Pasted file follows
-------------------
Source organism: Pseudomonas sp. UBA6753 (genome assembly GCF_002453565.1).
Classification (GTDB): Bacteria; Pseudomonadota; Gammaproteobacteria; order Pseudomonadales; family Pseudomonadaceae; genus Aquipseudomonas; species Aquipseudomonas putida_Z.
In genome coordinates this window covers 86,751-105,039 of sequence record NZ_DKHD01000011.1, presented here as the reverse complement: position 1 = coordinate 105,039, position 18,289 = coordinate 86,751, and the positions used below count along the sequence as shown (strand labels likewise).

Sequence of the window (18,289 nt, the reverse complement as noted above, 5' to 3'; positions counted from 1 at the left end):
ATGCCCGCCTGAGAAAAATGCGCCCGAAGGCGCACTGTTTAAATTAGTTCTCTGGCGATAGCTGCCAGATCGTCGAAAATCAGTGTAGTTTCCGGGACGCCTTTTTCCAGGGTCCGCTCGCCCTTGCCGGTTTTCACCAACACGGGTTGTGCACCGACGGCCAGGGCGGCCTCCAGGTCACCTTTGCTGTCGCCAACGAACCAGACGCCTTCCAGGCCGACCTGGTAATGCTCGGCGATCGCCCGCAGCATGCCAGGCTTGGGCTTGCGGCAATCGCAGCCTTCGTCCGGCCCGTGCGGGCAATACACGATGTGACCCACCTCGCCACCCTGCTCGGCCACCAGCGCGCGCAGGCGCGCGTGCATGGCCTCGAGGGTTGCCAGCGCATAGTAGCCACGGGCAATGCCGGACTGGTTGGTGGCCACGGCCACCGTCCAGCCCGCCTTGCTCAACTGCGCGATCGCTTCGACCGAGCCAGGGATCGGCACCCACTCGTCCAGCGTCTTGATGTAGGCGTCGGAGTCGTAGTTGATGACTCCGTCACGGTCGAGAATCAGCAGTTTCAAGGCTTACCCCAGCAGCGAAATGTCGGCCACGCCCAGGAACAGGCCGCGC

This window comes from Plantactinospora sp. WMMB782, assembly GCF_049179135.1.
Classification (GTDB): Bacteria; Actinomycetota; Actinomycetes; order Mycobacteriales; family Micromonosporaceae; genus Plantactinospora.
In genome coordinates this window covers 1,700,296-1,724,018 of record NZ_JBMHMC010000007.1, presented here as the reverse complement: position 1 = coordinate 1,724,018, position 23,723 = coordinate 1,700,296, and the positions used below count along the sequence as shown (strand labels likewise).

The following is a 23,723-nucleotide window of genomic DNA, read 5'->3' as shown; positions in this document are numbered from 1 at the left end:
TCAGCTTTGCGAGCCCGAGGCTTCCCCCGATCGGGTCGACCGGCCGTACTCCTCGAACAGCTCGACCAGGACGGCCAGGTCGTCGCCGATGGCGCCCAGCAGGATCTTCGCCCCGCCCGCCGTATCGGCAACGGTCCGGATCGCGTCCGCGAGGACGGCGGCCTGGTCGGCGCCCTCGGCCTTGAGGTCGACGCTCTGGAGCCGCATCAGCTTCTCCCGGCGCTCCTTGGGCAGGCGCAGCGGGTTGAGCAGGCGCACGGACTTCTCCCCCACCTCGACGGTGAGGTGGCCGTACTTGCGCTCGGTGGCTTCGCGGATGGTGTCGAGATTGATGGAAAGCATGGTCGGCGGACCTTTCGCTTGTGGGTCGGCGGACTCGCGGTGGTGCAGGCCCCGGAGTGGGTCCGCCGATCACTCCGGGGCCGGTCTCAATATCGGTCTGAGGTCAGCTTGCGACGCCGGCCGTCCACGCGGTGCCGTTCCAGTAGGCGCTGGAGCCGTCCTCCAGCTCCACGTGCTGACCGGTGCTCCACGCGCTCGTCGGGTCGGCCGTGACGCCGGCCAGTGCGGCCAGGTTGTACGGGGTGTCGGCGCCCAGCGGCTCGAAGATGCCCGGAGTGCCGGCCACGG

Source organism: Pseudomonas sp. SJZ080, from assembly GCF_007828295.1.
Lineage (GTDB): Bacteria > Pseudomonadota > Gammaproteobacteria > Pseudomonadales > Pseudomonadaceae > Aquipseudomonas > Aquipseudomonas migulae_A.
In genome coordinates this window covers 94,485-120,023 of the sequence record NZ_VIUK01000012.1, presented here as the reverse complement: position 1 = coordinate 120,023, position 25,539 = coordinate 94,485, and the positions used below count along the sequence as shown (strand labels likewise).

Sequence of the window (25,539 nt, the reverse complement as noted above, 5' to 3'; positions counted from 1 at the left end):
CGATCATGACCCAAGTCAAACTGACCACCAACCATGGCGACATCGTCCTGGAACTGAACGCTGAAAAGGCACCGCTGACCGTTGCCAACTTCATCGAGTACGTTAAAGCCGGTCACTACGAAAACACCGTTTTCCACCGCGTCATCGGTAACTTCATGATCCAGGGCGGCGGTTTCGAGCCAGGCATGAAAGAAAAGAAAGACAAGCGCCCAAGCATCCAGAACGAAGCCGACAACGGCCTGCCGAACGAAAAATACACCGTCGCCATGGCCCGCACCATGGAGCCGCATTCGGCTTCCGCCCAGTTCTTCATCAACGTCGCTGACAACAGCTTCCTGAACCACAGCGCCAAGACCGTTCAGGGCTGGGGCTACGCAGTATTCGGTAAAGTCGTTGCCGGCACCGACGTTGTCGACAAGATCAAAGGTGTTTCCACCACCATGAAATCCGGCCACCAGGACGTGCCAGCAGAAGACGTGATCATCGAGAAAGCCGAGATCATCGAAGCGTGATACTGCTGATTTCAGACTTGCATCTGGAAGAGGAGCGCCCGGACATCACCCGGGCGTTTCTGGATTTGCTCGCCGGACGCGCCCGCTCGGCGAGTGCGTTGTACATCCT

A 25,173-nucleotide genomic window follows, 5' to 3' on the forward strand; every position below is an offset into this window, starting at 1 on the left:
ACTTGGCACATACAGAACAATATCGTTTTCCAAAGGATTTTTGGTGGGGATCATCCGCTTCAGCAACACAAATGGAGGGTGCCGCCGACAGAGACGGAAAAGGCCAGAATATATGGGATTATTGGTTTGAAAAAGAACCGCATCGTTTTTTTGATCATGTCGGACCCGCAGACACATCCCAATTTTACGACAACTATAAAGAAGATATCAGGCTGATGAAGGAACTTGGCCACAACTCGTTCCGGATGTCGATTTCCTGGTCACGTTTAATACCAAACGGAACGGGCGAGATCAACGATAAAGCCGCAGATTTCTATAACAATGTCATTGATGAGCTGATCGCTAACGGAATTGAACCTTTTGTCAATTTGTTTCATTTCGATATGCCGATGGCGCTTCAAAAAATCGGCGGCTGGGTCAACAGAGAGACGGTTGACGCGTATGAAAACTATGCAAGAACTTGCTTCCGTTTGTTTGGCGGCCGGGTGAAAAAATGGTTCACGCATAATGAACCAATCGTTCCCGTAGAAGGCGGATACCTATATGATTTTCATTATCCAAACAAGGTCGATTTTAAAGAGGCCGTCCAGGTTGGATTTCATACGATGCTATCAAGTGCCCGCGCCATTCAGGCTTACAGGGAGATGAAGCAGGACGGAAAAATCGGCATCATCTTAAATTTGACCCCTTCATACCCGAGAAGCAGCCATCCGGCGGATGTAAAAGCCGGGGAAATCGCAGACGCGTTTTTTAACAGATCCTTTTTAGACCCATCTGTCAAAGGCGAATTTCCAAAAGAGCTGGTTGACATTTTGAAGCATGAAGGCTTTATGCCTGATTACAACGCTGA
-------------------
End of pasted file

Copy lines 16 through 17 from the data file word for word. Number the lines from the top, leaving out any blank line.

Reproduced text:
A 25,173-nucleotide genomic window follows, 5' to 3' on the forward strand; every position below is an offset into this window, starting at 1 on the left:
ACTTGGCACATACAGAACAATATCGTTTTCCAAAGGATTTTTGGTGGGGATCATCCGCTTCAGCAACACAAATGGAGGGTGCCGCCGACAGAGACGGAAAAGGCCAGAATATATGGGATTATTGGTTTGAAAAAGAACCGCATCGTTTTTTTGATCATGTCGGACCCGCAGACACATCCCAATTTTACGACAACTATAAAGAAGATATCAGGCTGATGAAGGAACTTGGCCACAACTCGTTCCGGATGTCGATTTCCTGGTCACGTTTAATACCAAACGGAACGGGCGAGATCAACGATAAAGCCGCAGATTTCTATAACAATGTCATTGATGAGCTGATCGCTAACGGAATTGAACCTTTTGTCAATTTGTTTCATTTCGATATGCCGATGGCGCTTCAAAAAATCGGCGGCTGGGTCAACAGAGAGACGGTTGACGCGTATGAAAACTATGCAAGAACTTGCTTCCGTTTGTTTGGCGGCCGGGTGAAAAAATGGTTCACGCATAATGAACCAATCGTTCCCGTAGAAGGCGGATACCTATATGATTTTCATTATCCAAACAAGGTCGATTTTAAAGAGGCCGTCCAGGTTGGATTTCATACGATGCTATCAAGTGCCCGCGCCATTCAGGCTTACAGGGAGATGAAGCAGGACGGAAAAATCGGCATCATCTTAAATTTGACCCCTTCATACCCGAGAAGCAGCCATCCGGCGGATGTAAAAGCCGGGGAAATCGCAGACGCGTTTTTTAACAGATCCTTTTTAGACCCATCTGTCAAAGGCGAATTTCCAAAAGAGCTGGTTGACATTTTGAAGCATGAAGGCTTTATGCCTGATTACAACGCTGA